It’s been an amazing summer and will hopefully be a warm and cozy fall. That means there is still ample opportunity for backyard picnics, time spent on the beach or the backyard, BBQ’s, parties, and long conversation-filled hours spent dining al fresco. Each one of these delightful events has one thing in common for most of us – free-flowing alcohol.
The principle of equanimity is all about balance, resilience, and equilibrium. But it doesn’t mean that we must accept a life of passivity, in which we exist without emotion, without vibrancy, without humanness!
Tea has continued to be a source of self-soothing. There’s lots of scientific reasons that we might have these reactions to tea (the polyphenols regulate insulin, which stabilizes our moods, the aromatherapeutic psychosomatic benefits), but what may be most impactful is transforming mere tea drinking into a ritual steeped in love.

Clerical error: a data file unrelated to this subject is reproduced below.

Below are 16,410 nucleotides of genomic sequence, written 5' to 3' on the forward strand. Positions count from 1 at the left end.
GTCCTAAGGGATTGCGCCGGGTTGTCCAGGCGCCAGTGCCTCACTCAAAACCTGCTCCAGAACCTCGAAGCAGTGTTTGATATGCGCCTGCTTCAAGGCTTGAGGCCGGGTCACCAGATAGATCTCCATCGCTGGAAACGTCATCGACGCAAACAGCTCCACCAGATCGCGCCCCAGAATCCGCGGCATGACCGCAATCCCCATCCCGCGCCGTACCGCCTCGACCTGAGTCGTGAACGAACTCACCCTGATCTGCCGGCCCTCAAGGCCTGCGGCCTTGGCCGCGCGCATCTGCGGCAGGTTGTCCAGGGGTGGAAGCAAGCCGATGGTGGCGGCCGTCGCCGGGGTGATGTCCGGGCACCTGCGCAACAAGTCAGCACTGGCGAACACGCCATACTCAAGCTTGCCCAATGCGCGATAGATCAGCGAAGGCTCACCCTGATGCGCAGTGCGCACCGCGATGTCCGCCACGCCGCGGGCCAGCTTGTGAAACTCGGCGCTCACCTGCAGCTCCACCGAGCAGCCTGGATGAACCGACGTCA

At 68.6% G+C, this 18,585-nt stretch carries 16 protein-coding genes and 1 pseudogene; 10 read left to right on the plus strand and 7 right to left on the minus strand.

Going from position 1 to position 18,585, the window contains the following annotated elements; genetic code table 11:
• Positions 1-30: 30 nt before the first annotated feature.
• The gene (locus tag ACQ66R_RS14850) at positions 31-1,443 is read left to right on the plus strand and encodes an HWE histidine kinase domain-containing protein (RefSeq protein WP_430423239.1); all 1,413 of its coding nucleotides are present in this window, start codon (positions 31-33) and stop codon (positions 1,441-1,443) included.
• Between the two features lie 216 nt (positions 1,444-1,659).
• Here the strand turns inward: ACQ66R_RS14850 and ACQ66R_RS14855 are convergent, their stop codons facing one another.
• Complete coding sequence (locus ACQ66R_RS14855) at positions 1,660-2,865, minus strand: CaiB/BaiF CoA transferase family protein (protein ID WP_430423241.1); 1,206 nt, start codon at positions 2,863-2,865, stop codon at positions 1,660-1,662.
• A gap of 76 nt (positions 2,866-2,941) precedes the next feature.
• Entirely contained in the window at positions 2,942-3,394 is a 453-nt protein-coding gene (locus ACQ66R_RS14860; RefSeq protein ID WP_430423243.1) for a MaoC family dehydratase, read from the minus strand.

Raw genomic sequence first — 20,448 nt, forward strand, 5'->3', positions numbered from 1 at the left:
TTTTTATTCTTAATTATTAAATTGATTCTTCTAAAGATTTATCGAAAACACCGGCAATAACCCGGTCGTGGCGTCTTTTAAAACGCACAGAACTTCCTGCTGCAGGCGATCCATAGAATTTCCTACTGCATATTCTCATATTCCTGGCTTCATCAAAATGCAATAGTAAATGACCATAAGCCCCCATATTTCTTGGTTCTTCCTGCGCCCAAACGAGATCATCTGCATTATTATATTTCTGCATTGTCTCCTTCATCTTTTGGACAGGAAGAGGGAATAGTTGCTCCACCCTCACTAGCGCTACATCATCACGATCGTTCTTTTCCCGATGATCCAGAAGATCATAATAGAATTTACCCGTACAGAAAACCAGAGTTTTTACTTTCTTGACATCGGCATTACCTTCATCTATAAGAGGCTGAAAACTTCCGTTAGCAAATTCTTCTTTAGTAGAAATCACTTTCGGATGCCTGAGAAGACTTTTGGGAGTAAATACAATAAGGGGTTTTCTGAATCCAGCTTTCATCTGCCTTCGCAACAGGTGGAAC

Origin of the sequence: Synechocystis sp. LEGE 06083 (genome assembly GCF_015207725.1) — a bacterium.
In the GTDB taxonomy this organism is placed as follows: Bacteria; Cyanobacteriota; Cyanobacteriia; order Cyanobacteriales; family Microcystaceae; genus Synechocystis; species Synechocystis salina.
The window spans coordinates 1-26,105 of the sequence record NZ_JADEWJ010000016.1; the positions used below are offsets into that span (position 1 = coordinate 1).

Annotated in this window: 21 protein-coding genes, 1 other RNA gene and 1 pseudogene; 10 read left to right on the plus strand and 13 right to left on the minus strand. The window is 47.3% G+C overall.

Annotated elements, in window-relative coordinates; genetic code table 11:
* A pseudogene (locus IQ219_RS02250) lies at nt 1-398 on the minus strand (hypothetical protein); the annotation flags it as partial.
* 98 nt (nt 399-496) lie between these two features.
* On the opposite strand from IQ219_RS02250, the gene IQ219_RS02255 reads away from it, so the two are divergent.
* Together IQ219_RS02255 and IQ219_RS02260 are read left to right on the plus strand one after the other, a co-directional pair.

By Dr. Nicole Harkin, MD, FACC
For years, cardiologists have focused on risk factors like high blood pressure and high cholesterol, but are now turning their attention to how mental health impacts our heart!
In our always-on world, slowing down can feel more than luxurious — it can feel like you’re breaking the rules. But that’s seeing the world upside down. Slowing down and living your life a little less hectically will not only improve your mental and physical health, it will simply bring more joy and pleasure into every moment. Here’s how you can live the slow life.
More than 56% of people live in an urban environment, and (at least in the US and Europe) spend more than 90% of their lives indoors. As you might imagine, most of that time is spent sedentary, and in front of a screen. The Japanese, however, instituted a simple practice that has shown surprisingly powerful health benefits to counter this trend.